IMO, we are seeing a stroke epidemic with its attendant symptoms of "emotionalism," "behavioral sequelae," "mood disorders" and "affective disorders" - precursors to the development of Alzheimer's and dementia, which already are acknowledged as epidemic.

But hey. Who cares about the evidence. Let's just blame the victims - and their lifestyle choices. That way, no one has to admit there is an epidemic, the food and drug industries are protected - and profits are preserved.


Although these diseases are incurable and often untreatable, white matter damage is often reversible and the brain can replace damaged neurons with alternate connections.

Alzheimer's deterioration may go unnoticed in some seniors

People can have the brain deterioration that comes with Alzheimer's disease without showing debilitating symptoms, a new study finds. ...Researchers in the U.S. studied the brains of 134 clergy who donated their bodies to science. They were in their 80s on average when they died.

None had clinical symptoms of Alzheimer's before they died, but 37 per cent showed lesions on the brain associated with the disease, a research team reported in Tuesday's issue of the journal Neurology. ..."It means that a large number of people can accumulate all of this disease pathology and still be functioning very well," said study author Dr. David A. Bennett of the Rush Alzheimer's Disease Center in Chicago.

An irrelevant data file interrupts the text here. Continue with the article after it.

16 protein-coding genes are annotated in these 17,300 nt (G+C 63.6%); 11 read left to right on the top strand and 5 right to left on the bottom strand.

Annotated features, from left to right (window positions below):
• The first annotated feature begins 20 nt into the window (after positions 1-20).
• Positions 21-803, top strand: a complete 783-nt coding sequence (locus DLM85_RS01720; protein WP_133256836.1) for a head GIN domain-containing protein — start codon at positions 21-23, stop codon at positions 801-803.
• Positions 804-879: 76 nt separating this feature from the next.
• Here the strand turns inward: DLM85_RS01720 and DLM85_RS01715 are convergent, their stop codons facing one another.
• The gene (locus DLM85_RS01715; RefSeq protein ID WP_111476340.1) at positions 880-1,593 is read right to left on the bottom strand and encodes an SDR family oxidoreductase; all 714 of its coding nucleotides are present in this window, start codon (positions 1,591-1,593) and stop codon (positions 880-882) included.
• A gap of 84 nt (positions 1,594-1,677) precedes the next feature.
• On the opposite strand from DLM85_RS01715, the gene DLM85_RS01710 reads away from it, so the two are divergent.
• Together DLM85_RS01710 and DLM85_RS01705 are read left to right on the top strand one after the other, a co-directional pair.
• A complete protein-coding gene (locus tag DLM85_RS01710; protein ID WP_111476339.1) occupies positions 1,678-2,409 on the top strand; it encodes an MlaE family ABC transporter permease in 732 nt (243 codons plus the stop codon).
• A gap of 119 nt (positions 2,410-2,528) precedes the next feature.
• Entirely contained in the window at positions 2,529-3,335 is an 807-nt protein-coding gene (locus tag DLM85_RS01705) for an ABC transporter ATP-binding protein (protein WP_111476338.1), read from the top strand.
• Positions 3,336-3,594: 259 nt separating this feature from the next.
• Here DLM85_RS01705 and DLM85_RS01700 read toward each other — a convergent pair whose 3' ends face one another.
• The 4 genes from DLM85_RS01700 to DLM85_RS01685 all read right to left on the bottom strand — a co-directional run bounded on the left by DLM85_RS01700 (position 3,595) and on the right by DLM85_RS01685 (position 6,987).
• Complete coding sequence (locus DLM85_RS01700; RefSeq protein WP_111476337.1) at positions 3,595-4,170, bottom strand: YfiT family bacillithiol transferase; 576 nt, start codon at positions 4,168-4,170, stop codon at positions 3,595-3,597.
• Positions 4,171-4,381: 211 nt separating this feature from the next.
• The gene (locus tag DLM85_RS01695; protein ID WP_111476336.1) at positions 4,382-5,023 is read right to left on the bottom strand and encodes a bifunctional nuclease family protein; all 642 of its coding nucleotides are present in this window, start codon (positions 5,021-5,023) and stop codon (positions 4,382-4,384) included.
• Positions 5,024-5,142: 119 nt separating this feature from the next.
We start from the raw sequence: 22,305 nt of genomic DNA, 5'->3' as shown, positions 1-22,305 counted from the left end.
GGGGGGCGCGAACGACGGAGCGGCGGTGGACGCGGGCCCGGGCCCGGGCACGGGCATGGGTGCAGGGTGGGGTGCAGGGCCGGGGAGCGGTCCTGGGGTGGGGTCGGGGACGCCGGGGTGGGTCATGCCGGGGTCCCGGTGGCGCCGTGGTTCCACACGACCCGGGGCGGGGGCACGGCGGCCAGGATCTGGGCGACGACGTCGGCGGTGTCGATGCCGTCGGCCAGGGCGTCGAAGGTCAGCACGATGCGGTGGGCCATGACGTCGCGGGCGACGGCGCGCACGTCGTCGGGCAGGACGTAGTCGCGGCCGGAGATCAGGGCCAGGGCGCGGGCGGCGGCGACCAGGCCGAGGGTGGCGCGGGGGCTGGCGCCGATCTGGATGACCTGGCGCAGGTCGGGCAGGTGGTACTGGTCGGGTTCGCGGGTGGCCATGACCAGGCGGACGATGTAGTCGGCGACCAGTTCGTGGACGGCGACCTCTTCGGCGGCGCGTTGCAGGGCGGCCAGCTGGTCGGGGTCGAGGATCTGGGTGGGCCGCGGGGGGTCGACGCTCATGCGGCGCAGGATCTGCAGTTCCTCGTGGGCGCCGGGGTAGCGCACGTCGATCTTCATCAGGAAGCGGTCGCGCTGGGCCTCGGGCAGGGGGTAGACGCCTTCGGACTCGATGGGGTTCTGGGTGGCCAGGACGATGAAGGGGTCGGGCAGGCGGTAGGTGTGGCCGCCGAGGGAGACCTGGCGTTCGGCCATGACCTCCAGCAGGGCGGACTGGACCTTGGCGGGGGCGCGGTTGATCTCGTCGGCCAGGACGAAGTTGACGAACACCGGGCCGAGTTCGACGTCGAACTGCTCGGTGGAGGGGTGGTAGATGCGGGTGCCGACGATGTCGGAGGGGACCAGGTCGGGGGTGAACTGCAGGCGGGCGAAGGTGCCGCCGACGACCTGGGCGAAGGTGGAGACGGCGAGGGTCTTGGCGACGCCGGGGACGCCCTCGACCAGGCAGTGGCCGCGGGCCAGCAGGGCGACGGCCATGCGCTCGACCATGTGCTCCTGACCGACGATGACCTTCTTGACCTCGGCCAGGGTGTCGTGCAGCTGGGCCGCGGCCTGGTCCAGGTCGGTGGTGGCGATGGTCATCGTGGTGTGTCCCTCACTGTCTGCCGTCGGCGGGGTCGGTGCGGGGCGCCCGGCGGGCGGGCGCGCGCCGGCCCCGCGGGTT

...Feldman is convinced the brain is a "use-it-or-lose-it" organ. Seniors with a higher education who stay mentally active and socially connected as they age can have the disease without knowing it, he said.

BUT - most people need to know what they're dealing with - and they need help.


posted on Jul, 18 2006 @ 01:18 PM
Sofi I think that society always had been dealing with all these mental problems, social problems and physical problems.

While I understand that is all part of our human nature and human body it wasn’t until the latest boom to the health care industry and pharmaceutical conglomerate that now all the social, mental and physical problems has been separated into groups so treatment for profits can be exploited to the maximum.

See before one social and behavior deviation, like pedophiles, rapist, act of violence where kept quite treated as Family problem not to be told to the rest of the community.

Physical sickness and maladies were tag as natural aging process or just kept also in the back room.

Now everything is in the light we are more aware of what goes on around us, every act of crime is well covered and is a name for every malady or disease and an array of medical treatments to deal with.

Do I make sense?

posted on Jul, 18 2006 @ 01:36 PM
You make sense marg - I just disagree.

...Please, take a look at the numbers. Ie., an increase in diabetes from 30 million people to 230 million in just 20 years.